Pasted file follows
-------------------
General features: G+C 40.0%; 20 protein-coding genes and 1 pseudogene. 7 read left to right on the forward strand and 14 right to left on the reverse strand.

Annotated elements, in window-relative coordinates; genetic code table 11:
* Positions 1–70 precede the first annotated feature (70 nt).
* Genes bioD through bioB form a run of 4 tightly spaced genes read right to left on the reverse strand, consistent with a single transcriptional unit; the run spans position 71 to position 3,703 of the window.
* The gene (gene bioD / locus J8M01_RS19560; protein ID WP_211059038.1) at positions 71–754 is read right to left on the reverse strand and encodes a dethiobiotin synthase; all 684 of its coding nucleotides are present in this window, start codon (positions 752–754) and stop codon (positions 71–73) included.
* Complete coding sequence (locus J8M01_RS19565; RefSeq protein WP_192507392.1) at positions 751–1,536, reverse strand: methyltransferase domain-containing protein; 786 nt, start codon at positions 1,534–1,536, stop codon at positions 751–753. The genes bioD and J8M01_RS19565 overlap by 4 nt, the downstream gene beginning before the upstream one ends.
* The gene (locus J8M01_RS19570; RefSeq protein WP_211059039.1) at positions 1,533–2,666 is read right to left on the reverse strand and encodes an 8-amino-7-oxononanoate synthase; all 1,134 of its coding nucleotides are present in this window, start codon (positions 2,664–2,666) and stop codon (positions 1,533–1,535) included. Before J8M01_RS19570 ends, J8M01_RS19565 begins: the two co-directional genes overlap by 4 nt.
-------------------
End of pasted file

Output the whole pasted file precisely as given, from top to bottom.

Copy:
General features: G+C 40.0%; 20 protein-coding genes and 1 pseudogene. 7 read left to right on the forward strand and 14 right to left on the reverse strand.

Annotated elements, in window-relative coordinates; genetic code table 11:
* Positions 1–70 precede the first annotated feature (70 nt).
* Genes bioD through bioB form a run of 4 tightly spaced genes read right to left on the reverse strand, consistent with a single transcriptional unit; the run spans position 71 to position 3,703 of the window.
* The gene (gene bioD / locus J8M01_RS19560; protein ID WP_211059038.1) at positions 71–754 is read right to left on the reverse strand and encodes a dethiobiotin synthase; all 684 of its coding nucleotides are present in this window, start codon (positions 752–754) and stop codon (positions 71–73) included.
* Complete coding sequence (locus J8M01_RS19565; RefSeq protein WP_192507392.1) at positions 751–1,536, reverse strand: methyltransferase domain-containing protein; 786 nt, start codon at positions 1,534–1,536, stop codon at positions 751–753. The genes bioD and J8M01_RS19565 overlap by 4 nt, the downstream gene beginning before the upstream one ends.
* The gene (locus J8M01_RS19570; RefSeq protein WP_211059039.1) at positions 1,533–2,666 is read right to left on the reverse strand and encodes an 8-amino-7-oxononanoate synthase; all 1,134 of its coding nucleotides are present in this window, start codon (positions 2,664–2,666) and stop codon (positions 1,533–1,535) included. Before J8M01_RS19570 ends, J8M01_RS19565 begins: the two co-directional genes overlap by 4 nt.